27-Year-Old Malaysian Girl Used To Care For Her 5 Younger Siblings

Life is tough. But there’s always someone in a worse situation than you.

One such person is a young Malaysian girl, Jing Yi, who is currently critically ill and warded at Singapore General Hospital (SGH).

Eldest of 6 children, she had to take care of her siblings as her parents were rarely around. However, this came to an abrupt stop when she was diagnosed with Acute Myeloid Leukemia (AML), or blood cancer.

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Due to medical complications, she was moved from a hospital in Malaysia to SGH. But the cost for her treatment is much more than the family can afford. And they are now appealing to the public through Give.Asia for help.

Jing Yi was a model elder sister

Jing Yi was a model elder sister to her 5 siblings.

Other than always remaining helpful to set an example for her siblings, she was also a mother figure to all of them.

She changed diapers, cooked, taught, and fetched her siblings from school. She did all these while working to give her siblings pocket money.

Diagnosed with AML

However, she could not continue doing so after being diagnosed with AML in Malaysia.

Initially, doctors used chemotherapy to treat her. However, chemotherapy weakened her immune system which led to severe infections that left her bed-bound.

While trying to figure out the root of the infection, doctors administered many types of antibiotics but to no avail. As time passed, her organs started showing signs of failing — possibly caused by bacterial infections and the stress put on her body by the high doses of antibiotics.

With no options left, she was moved to SGH.

On life-support

Upon reaching Singapore, the doctors found that several of her vital organs were badly damaged, with liver very near the point of failure.

To keep her alive, Jing Yi was sedated and put on a life-support breathing apparatus.

However, hospitals bills have been stacking up.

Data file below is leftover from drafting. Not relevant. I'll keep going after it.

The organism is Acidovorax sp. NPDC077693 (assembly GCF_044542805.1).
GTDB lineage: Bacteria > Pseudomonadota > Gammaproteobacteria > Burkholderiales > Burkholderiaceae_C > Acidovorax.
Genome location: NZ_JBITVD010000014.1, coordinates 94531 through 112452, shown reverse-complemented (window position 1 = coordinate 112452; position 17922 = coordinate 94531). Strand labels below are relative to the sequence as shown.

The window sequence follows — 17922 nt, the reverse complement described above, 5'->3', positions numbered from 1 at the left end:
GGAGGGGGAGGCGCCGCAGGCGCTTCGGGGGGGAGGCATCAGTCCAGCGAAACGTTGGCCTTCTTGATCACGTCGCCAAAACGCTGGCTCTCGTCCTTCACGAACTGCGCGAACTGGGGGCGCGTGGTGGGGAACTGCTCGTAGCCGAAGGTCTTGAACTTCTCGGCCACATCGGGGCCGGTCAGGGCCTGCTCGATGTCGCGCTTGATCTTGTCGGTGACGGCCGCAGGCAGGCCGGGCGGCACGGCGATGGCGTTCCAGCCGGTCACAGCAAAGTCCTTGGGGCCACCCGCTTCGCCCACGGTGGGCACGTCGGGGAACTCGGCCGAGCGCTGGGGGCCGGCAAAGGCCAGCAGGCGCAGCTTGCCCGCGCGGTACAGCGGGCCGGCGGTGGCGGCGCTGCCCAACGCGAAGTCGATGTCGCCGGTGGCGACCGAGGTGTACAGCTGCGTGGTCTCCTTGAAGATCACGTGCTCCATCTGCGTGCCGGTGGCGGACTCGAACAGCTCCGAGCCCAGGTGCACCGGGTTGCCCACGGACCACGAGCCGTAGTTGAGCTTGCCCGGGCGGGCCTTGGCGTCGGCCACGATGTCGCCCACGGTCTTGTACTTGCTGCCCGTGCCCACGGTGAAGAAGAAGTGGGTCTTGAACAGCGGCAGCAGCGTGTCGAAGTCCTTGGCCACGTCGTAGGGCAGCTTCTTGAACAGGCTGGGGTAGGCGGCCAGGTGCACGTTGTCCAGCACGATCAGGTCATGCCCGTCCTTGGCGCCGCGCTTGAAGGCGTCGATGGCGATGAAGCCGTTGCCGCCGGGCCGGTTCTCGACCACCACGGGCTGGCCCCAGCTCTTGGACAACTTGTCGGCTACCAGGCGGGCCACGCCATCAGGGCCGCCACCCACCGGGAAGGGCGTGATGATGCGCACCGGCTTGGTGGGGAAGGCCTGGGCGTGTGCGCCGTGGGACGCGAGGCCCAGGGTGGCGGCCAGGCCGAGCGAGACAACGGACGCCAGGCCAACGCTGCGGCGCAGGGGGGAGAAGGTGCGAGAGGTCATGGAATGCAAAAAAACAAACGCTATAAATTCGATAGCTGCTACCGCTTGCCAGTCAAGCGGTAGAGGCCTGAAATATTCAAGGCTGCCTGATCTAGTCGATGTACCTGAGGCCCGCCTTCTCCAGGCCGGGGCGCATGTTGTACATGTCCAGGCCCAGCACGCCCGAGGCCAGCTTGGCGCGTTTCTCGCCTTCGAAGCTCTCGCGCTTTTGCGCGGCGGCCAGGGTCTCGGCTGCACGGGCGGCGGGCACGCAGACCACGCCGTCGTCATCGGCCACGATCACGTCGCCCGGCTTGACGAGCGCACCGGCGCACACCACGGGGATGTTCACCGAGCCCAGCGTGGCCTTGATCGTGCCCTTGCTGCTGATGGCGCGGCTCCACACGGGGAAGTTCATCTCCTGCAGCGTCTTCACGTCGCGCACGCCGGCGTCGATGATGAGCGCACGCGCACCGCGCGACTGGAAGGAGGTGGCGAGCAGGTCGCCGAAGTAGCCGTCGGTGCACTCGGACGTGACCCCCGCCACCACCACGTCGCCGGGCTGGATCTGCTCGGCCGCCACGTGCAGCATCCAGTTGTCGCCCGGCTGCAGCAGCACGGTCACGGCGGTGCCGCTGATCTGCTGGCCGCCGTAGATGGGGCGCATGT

Singapore’s hospitals may be one of the best in the world, but it’s also expensive. Doctors estimated the treatment fees to be between $300,000-$400,000.

Online campaign to help her out

To help her out, Give.Asia started an online campaign to raise funds for her hospital bills.

Today (23 May), the campaign has raised around $81,000. $46,000 of which has already been used to pay for her first 4 days of hospitalisation.

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Thanks to the donations, she is able to get a second chance at life. Yesterday (22 May), doctors say that there are signs of progress. They plan to stop one of the antibiotics she is on now as her vital statistics have stayed “satisfactory”.

However, she still remains in critical condition and still requires a breathing apparatus.

While you’re reading this article, costs continue to rise. The $400,000 quotation still looms over the family. If you’re willing to lend a hand, you can send your donations through here.

Many slip through

Jing Yi’s case is one of the many featured on the fund-raising website. There are probably dozens of other cases like hers, just that we don’t hear about them.

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But Give.Asia shows us that that there are many people willing to help out others in need. The next time you want to spend money on your wants, why not consider using it to save a life.

Featured image from Wikipedia and Give.Asia.